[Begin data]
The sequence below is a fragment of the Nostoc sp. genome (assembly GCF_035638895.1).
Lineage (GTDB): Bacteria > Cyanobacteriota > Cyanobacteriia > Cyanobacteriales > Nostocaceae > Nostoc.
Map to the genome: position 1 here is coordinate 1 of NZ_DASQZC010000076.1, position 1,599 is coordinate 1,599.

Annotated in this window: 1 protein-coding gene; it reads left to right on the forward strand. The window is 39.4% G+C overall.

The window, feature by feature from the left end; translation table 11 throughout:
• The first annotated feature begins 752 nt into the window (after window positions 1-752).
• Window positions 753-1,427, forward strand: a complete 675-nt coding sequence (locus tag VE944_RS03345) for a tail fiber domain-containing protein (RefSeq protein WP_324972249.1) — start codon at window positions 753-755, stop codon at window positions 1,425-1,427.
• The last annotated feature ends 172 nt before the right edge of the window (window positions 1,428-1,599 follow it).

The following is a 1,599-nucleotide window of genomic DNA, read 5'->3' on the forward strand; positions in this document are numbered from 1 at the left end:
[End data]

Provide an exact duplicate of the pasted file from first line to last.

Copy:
The sequence below is a fragment of the Nostoc sp. genome (assembly GCF_035638895.1).
Lineage (GTDB): Bacteria > Cyanobacteriota > Cyanobacteriia > Cyanobacteriales > Nostocaceae > Nostoc.
Map to the genome: position 1 here is coordinate 1 of NZ_DASQZC010000076.1, position 1,599 is coordinate 1,599.

Annotated in this window: 1 protein-coding gene; it reads left to right on the forward strand. The window is 39.4% G+C overall.

The window, feature by feature from the left end; translation table 11 throughout:
• The first annotated feature begins 752 nt into the window (after window positions 1-752).
• Window positions 753-1,427, forward strand: a complete 675-nt coding sequence (locus tag VE944_RS03345) for a tail fiber domain-containing protein (RefSeq protein WP_324972249.1) — start codon at window positions 753-755, stop codon at window positions 1,425-1,427.
• The last annotated feature ends 172 nt before the right edge of the window (window positions 1,428-1,599 follow it).

The following is a 1,599-nucleotide window of genomic DNA, read 5'->3' on the forward strand; positions in this document are numbered from 1 at the left end: